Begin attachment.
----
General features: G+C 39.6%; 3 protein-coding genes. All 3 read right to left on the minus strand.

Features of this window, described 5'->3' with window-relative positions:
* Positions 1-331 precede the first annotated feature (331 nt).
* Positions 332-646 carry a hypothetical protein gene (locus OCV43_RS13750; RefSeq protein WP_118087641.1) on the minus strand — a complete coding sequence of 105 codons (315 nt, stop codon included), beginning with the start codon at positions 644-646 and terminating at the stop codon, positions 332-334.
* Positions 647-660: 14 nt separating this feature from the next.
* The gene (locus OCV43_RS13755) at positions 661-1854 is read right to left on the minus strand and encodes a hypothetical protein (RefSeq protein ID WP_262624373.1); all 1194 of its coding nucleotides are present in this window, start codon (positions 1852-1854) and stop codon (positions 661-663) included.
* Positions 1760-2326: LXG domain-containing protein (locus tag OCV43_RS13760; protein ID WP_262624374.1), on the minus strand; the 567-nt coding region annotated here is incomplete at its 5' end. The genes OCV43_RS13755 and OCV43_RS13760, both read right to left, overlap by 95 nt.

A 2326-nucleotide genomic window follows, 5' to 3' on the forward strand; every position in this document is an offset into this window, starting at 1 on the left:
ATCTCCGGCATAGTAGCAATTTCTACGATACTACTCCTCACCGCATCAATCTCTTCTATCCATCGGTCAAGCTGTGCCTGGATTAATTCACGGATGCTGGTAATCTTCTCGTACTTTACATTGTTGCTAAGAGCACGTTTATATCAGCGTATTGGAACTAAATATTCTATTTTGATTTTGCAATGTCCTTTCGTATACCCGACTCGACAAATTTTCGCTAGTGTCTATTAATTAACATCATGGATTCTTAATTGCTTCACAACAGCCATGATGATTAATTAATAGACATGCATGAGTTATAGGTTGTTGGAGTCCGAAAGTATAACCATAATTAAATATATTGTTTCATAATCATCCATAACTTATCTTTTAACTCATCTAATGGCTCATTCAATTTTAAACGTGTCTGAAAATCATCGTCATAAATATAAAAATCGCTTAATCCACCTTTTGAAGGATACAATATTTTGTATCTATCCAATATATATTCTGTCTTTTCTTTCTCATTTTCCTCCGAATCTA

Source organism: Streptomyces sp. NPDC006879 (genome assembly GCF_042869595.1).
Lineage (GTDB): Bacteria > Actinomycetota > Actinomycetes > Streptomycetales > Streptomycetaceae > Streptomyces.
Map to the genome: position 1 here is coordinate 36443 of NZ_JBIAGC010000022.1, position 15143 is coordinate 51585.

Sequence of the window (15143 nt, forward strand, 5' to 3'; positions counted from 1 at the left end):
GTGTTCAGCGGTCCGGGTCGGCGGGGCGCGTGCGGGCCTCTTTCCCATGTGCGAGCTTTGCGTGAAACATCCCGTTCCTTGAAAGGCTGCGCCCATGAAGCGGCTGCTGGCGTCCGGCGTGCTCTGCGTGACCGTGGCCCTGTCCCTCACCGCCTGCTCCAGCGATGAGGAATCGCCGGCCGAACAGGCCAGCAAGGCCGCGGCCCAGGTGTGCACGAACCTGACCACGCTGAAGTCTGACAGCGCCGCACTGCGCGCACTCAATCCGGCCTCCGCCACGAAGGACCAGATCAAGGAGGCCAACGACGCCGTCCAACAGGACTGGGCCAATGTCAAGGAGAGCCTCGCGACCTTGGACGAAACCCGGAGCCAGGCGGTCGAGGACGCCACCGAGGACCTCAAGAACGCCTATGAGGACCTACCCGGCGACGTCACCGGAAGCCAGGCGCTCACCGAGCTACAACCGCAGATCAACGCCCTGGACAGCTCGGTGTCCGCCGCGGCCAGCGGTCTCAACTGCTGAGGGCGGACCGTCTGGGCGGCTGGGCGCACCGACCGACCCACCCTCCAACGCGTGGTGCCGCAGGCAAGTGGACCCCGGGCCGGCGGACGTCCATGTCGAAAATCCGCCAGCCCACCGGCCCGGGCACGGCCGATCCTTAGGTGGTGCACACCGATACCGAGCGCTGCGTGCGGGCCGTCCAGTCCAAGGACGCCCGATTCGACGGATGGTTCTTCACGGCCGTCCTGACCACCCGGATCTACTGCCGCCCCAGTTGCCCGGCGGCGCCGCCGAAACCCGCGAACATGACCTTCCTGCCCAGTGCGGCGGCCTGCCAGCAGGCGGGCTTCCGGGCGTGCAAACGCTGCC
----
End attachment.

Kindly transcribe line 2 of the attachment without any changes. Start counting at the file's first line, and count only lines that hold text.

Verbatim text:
Features of this window, described 5'->3' with window-relative positions: